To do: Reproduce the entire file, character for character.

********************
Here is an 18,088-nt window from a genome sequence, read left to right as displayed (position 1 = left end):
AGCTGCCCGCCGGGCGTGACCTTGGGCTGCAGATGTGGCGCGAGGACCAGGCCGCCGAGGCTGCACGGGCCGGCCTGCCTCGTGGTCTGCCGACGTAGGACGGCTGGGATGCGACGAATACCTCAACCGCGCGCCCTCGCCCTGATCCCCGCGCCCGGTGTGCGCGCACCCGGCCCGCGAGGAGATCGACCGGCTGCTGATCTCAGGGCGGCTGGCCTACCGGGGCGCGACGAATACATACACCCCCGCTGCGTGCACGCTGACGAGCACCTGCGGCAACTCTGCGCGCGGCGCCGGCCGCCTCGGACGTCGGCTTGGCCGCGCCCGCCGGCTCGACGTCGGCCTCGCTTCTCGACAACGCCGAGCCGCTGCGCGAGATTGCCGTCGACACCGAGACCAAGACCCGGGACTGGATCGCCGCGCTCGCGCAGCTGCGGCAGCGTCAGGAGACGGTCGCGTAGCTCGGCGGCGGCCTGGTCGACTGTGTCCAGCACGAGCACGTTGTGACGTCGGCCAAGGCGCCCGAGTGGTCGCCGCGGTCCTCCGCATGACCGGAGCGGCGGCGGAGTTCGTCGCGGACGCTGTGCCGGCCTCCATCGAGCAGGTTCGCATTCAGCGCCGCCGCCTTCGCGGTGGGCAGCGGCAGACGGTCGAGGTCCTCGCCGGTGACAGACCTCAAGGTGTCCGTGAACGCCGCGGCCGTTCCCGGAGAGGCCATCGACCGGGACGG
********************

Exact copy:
Here is an 18,088-nt window from a genome sequence, read left to right as displayed (position 1 = left end):
AGCTGCCCGCCGGGCGTGACCTTGGGCTGCAGATGTGGCGCGAGGACCAGGCCGCCGAGGCTGCACGGGCCGGCCTGCCTCGTGGTCTGCCGACGTAGGACGGCTGGGATGCGACGAATACCTCAACCGCGCGCCCTCGCCCTGATCCCCGCGCCCGGTGTGCGCGCACCCGGCCCGCGAGGAGATCGACCGGCTGCTGATCTCAGGGCGGCTGGCCTACCGGGGCGCGACGAATACATACACCCCCGCTGCGTGCACGCTGACGAGCACCTGCGGCAACTCTGCGCGCGGCGCCGGCCGCCTCGGACGTCGGCTTGGCCGCGCCCGCCGGCTCGACGTCGGCCTCGCTTCTCGACAACGCCGAGCCGCTGCGCGAGATTGCCGTCGACACCGAGACCAAGACCCGGGACTGGATCGCCGCGCTCGCGCAGCTGCGGCAGCGTCAGGAGACGGTCGCGTAGCTCGGCGGCGGCCTGGTCGACTGTGTCCAGCACGAGCACGTTGTGACGTCGGCCAAGGCGCCCGAGTGGTCGCCGCGGTCCTCCGCATGACCGGAGCGGCGGCGGAGTTCGTCGCGGACGCTGTGCCGGCCTCCATCGAGCAGGTTCGCATTCAGCGCCGCCGCCTTCGCGGTGGGCAGCGGCAGACGGTCGAGGTCCTCGCCGGTGACAGACCTCAAGGTGTCCGTGAACGCCGCGGCCGTTCCCGGAGAGGCCATCGACCGGGACGG